In one of our previous posts, we strolled down some of the WordPress advantages. Without a doubt, the biggest one is the platform’s enthusiasm for innovation. A couple of years ago, WP developers edged out a new feature—multisite architecture. This technology enables a network of sites to be tied together on one WordPress installation. With its help, you can create a theoretically endless number of websites and control them from a single admin panel.
Now, how exactly does it benefit you, apart from granting you the title Super Admin? We shortlisted some of the most notable multisite advantages.
Who needs multisite architecture?
There are quite a few situations when you should kick the multisite feature into gear. Generally, it’s applied to sites that have common roots but strive for independence. A good example of this is a franchise company. As a concerned parent company, a head office realizes the necessity of having separate websites for its subsidiaries. But does this mean installing WordPress over and over again? With multisite architecture, the answer is “no”.
This technology is also applicable for government or educational organizations with a bundle of departments united with one common mission. The artistic world is another good place for multisite features. If you have one of those poetic professions—a literary agent with several books to promote or a gallery owner with several exhibitions to lead—you might need a single panel to maintain a handle on your business.
The best thing about it is that even small IT startups can benefit. Another good example is when developing multilingual websites. Obviously, each language is aiming for very specific target audiences, an ideal premise for booting up the multisite Super Admin.
Websites’ structure remains the same
When you move to a multisite architecture, everything stays the same.
Any WordPress team knows how changes can be a stress factor. Bearing that in mind they have created a habitual environment to keep unwarranted change to a minimum.
When you move to a multisite architecture, everything stays the same. You keep using the same folder structure, code bases and core files. You don’t need to spend time on adjusting to the new reality of multiple websites. You can continue with your day-to-day tasks, with the only change being a few new “same structure” websites under your wings.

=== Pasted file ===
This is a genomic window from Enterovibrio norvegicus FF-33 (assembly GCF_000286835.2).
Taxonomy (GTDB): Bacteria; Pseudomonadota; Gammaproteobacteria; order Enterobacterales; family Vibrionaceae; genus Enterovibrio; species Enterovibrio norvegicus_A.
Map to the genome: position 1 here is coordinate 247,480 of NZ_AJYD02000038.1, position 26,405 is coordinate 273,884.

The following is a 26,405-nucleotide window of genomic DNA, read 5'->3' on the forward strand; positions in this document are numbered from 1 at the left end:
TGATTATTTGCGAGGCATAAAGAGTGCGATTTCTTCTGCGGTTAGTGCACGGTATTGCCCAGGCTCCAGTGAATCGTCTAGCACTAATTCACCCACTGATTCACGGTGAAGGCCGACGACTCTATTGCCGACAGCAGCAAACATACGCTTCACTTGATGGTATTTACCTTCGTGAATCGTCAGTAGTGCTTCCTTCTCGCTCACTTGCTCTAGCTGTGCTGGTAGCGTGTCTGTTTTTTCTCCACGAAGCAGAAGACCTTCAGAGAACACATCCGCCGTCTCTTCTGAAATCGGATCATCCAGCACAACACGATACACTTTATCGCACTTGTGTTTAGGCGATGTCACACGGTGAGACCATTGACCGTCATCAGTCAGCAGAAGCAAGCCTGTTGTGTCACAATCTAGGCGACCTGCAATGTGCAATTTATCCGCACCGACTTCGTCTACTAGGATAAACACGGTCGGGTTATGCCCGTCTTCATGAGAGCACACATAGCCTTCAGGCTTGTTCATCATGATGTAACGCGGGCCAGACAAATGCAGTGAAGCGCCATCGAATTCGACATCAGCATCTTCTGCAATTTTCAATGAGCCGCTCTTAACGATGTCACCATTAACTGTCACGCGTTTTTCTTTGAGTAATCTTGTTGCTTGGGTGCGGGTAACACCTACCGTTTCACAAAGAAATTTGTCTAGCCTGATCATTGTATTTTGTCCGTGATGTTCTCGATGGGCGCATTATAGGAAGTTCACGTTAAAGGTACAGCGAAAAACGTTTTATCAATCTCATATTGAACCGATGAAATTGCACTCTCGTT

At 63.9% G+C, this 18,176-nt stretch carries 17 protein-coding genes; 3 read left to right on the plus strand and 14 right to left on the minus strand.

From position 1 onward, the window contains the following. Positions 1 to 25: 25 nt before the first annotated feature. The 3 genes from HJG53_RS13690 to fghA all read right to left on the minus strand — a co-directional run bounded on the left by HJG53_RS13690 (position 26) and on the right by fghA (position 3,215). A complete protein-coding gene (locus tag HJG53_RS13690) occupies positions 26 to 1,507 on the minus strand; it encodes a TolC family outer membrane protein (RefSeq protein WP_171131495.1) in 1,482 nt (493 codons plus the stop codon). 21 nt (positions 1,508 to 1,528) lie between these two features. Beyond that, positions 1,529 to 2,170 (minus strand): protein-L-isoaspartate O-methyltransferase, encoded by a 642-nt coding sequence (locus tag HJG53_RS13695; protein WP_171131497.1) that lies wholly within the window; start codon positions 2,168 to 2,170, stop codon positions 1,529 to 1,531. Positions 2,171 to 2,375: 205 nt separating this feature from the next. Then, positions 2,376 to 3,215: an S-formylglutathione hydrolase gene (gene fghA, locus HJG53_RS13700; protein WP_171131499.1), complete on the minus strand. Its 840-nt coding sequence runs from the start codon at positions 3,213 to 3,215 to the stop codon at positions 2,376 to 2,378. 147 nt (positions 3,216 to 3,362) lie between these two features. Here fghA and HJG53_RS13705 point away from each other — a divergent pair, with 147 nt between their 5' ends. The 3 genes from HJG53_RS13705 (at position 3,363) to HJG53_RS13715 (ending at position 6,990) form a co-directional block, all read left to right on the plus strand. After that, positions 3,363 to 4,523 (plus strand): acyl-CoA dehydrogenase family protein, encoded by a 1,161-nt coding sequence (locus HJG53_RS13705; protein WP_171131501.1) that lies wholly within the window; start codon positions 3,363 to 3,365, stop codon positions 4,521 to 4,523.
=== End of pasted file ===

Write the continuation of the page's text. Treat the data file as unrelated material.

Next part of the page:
It saves time
With multisite architecture, all necessary themes and plugins are installed just once—when you craft the main website. Every following website inherits the features of its “parent” website automatically sparing you from an endless re-installation of the same plugins. How much time do you think this saves? A truckload probably.
It frees up space
Multisite architecture helps you to avoid wasting space on your server too. You don’t need to store heaps of duplicate themes and plugins. Since you install them only once for your main website, you can use the free space on a server for better things. Surely, there are some on your mind.
It is safe
In a previous article, we mentioned that security is an important matter for WordPress websites. Bad news, the security pressure grows exponentially with the number of websites you create. Good news, multisite architecture can handle this. The thing is, with a multisite feature you develop a single database for all websites. Without doubt, it is much easier to secure one database, rather than spreading your attention among dozens of them. Having a single database, you’ll spend less time on the creation of a backup copy and devote all your imaginative resources to the invention of a watertight password (irony semi-intended).
It is convenient
Probably the most underrated advantage is the convenience. With only one admin dashboard, you can control, update and optimize all general settings at the flick of a switch. There’s no need to login to all your separate sites to change information about users or adjust themes—you can do this easily in your network admin dashboard.
With only one admin dashboard, you can control, update and oprtimize all general settings.
At this point, we feel obliged to point out that it’s not all rainbows and unicorns. Multisite architecture comes with a bunch of inconveniences too. For instance, you can’t install a plugin on a “child” website, without installing it onto the whole network. It’s also not ideal in terms of privacy—you can’t have an individual profile on one site only, you’ll have it on every site connected to the platform.
At the end of the day, and despite the shortcomings, the benefits outweigh them. It’s an amazing technology for managing multiple websites that’s convenient and effective.